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Dear staff: This one change can boost retention for 10% of Duolingo's learners

Dear Duolingo,

My mother and best friend are both dyslexic and it has greatly frustrated their learning. I believe it contributed to why my friend opted out of attending university.

Duolingo is a leader in language education. It sets examples that other educators are watching. 10% of Duolingo learners have dyslexia. This is yet another opportunity for Duolingo to shine above the curve. Offer learners the ability to select alternative fonts and you'll make learning more accessible. (With the Health feature in mind, alternative fonts could boost retention.)

A little information about dyslexia and fonts:

Around 10% of the people have dyslexia, a neurological disability that impairs a person’s ability to read and write. There is evidence that the presentation of the text has a significant effect on a text’s accessibility for people with dyslexia. However, to the best of our knowledge, there are no experiments that objectively measure the impact of the font type on reading performance. In this paper, we present the first experiment that uses eye-tracking to measure the effect of font type on reading speed. Using a within-subject design, 48 subjects with dyslexia read 12 texts with 12 different fonts. Sans serif, monospaced and roman font styles significantly improved the reading performance over serif, proportional and italic fonts. On the basis of our results, we present a set of more accessible fonts for people with dyslexia.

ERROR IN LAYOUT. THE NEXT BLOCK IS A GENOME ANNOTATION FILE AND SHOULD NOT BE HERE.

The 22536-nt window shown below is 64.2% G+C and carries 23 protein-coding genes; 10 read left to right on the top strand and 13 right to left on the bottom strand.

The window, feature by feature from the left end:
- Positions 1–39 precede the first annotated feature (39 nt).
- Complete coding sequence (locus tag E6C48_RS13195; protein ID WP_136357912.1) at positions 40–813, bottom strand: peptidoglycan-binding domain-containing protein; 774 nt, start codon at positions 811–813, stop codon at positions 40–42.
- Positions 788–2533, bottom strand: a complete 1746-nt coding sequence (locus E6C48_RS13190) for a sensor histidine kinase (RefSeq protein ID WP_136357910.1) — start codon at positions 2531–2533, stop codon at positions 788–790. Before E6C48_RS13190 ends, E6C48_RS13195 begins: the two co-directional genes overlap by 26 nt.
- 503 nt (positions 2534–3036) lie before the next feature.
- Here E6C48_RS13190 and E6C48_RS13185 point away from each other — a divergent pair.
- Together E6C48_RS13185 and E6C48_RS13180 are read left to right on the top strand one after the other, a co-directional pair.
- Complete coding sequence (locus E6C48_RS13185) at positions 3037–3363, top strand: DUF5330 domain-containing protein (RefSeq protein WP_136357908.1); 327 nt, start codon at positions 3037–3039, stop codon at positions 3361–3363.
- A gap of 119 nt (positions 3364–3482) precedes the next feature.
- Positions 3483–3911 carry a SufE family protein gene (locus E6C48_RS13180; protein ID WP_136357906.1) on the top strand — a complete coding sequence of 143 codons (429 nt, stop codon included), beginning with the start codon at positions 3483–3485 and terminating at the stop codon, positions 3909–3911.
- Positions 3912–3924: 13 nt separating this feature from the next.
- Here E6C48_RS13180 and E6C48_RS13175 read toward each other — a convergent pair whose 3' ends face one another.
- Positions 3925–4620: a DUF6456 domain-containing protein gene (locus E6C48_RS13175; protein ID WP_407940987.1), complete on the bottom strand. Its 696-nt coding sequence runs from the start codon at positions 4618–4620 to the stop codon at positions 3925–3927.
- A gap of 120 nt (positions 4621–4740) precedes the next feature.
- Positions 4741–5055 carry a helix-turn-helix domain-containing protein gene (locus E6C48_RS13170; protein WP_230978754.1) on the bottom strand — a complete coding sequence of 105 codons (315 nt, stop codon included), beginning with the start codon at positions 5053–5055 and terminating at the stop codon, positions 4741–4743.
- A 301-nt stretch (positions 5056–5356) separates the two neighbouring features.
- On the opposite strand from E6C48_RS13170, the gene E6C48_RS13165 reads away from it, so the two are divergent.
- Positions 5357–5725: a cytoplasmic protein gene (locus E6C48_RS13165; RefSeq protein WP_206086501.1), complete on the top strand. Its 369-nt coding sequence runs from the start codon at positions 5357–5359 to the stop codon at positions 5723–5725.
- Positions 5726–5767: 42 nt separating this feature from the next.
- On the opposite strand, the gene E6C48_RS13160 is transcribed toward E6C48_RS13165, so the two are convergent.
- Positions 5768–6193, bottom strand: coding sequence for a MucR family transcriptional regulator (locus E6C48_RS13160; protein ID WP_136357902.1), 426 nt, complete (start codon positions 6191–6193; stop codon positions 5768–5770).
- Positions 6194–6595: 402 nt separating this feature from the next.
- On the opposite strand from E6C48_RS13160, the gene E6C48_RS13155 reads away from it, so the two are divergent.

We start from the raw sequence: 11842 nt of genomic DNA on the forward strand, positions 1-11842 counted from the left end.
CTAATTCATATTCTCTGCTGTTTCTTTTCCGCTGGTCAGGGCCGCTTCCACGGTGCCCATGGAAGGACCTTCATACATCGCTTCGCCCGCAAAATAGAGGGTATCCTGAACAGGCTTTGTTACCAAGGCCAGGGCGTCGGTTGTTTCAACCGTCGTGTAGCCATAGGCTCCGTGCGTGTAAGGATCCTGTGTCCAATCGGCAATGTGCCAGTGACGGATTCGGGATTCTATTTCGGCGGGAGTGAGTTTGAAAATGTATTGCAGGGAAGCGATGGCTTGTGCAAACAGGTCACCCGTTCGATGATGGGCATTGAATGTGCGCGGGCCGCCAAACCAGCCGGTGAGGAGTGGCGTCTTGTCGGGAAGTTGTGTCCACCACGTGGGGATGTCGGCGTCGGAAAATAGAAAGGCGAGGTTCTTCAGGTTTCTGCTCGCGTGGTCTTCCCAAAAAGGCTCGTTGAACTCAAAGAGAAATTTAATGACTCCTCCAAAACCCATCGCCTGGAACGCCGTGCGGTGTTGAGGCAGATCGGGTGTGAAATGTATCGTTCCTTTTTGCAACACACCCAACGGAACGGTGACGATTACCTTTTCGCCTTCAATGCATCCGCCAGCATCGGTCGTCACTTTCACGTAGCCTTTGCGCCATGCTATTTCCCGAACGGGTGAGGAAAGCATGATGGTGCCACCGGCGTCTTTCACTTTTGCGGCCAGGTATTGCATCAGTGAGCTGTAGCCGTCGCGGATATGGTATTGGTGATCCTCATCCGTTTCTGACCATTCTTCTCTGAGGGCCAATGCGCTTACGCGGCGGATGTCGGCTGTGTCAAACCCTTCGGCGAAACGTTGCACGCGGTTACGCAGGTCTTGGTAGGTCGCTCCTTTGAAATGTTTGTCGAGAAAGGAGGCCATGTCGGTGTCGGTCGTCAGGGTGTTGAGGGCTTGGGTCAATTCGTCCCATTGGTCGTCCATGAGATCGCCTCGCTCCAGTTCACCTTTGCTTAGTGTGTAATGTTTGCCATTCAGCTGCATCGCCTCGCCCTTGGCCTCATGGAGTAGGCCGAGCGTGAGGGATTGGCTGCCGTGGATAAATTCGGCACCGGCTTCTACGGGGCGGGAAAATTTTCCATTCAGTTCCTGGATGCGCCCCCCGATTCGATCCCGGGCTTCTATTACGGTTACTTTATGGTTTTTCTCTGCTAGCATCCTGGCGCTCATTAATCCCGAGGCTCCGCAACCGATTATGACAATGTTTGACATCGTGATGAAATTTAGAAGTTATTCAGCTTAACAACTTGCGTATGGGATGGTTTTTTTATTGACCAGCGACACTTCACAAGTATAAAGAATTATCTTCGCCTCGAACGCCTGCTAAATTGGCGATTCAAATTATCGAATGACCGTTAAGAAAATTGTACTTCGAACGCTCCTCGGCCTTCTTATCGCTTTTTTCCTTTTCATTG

Most of the recommendations come from associations for people with dyslexia and they agree in using sans-serif fonts. The British Dyslexia Association recommends to use Arial, Comic Sans or, as alternatives to these, Verdana, Tahoma, Century Gothic, and Trebuchet [2].


We can't bring language education to the world if 10% are driven away by the font. While education programs in my own country are being cut, Duolingo has the opportunity to set an international example of care and good sense.

Thank you for reading and considering. :)

Edit: Yes, Duolingo does use one of the recommended fonts. The reason we are still getting concerned comments is because one font does not work for everyone, which is why there is more than one font for dyslexics. It is why I am asking for an additional option. :)

May 6, 2017



Accessibility is an important issue, Usagi, and thank you for bringing it up!

In case it helps anybody who's reading this thread: someone has made a (Chrome) browser extension called Duolexia that replaces the default font with a monotype font. http://duolingo.wikia.com/wiki/Duolingo_Browser_Extensions

It doesn't do what Usagi is asking for, unfortunately--that is, offer several different font options--and I don't know how well it works on the new site, but it might be useful for some people.


I believe the old userscripts no longer work with the new coding. Hopefully, folks will update the scripts so we can use them again. Thank you for mentioning that one!


You are aware of the fact that you can replace the site's css with your own and change the font to your liking? That's not to say that turning it into an "official" feature as you suggested would be a bad idea...


All duolingo's fonts are sans-serif anyway (so, according to information you have posted, DL should already be optimised for dyslexics). There are many free browser add-ons that allow anyone to change the font of any website easily.
Not to say that this is a bad suggestion, but I think it very unlikely to be carried out considering DL's brand-consciousness.